And as part of making our work accessible we’ve also developed a unique rating system that I think people will find easy to understand. I won’t get into the details but I’m very excited to see what people think once we go live in 2014.

Your site will will focus on politicians in New York metro area, which recently featured a high-profile city mayoral election that wrapped up last Tuesday. How well did you think the race was covered? Was there enough factchecking? Is factchecking still important even when the election is headed for a landslide?

We will initially focus our efforts on the New York area but, if we are successful, we plan on expanding our coverage area to include the beginnings of the presidential race in 2015 while still maintaining a primary focus on local politicians and issues.

The election was an interesting one and while there was some factchecking work done by The New York Times and other news organizations, there definitely wasn’t enough. As you know, we were running our pilot program during the election and there were times where I wanted to just throw the site up and start publishing when I saw inaccurate or misleading claims being repeated over and over again. But it was important for us to develop and refine our editorial processes and to make sure that we are hitting on all cylinders when we launch next year.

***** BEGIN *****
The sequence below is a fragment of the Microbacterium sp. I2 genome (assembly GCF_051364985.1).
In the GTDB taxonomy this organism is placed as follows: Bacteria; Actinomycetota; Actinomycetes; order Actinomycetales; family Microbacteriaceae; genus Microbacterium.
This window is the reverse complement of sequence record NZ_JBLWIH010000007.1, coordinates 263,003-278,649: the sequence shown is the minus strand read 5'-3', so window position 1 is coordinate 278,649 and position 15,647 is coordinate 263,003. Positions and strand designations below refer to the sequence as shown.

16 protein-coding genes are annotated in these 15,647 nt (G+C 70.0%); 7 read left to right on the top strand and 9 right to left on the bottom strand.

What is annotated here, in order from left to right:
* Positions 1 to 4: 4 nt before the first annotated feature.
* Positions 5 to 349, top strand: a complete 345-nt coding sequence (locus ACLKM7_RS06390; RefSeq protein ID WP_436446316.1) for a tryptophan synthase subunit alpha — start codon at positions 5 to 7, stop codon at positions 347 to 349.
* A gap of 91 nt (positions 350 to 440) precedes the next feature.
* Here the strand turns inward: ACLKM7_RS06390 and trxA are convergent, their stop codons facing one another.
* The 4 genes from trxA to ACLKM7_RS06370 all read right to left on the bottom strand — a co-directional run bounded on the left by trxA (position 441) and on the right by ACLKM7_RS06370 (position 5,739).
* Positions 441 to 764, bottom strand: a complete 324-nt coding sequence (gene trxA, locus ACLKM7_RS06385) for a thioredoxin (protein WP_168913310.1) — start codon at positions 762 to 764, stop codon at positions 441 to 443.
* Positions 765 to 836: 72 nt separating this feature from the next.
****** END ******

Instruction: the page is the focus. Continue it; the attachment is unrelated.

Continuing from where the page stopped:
When we do start operating next year, we hope to become not just a source for voters but a resource for other journalists as well, who often don’t have the time to do this sort work in the midst of covering the daily grind of a campaign.

Whenever there’s a race for a high profile office, factchecking has a role to play regardless of what the polls say. Candidates for office, even those headed to a big victory, need to know that the claims they make may be factchecked—not just while they are running for office, but while they are in office as well.

You mentioned the time and resource constraints facing traditional journalists who encounter questionable claims. Can you tell us more about your background as a journalist—how you came to factchecking, and how your experience as a reporter in the New York/New Jersey area informs your work for TruePolitics?

Time is always a factor in reporting, especially as newspapers continue to decline and are forced to cut staff to survive. The remaining editorial staff are faced with producing more and more copy, often on tight deadlines, which doesn’t leave much space to spend a day factchecking a political advertisement. And of course, there is also the issue of potential blowback if a reporter covering a campaign calls out a candidate for making an inaccurate claim. The reporter has to consider the reaction of the campaign to such a move —will they get frozen out? That’s not something a beat reporter can afford. Our operation will have no such concerns. We’re not interested in maintaining “access” to the candidate or the campaign. That’s not our job.

As for my past, I spent more than a decade as a newspaper reporter after graduating from the University of Missouri School of Journalism in 1999. I spent a little over six years at the The Record in North Jersey and then, beginning in 2006, another six years as a member of the investigative reporting team at the New York Daily News. The investigative work I’ve done in the past has certainly prepared me for the careful research necessary to properly factcheck claims. The data analysis skills I’ve developed over the years will also come in handy.

Brendan Nyhan is an assistant professor of government at Dartmouth College. He blogs at brendan-nyhan.com and tweets @BrendanNyhan.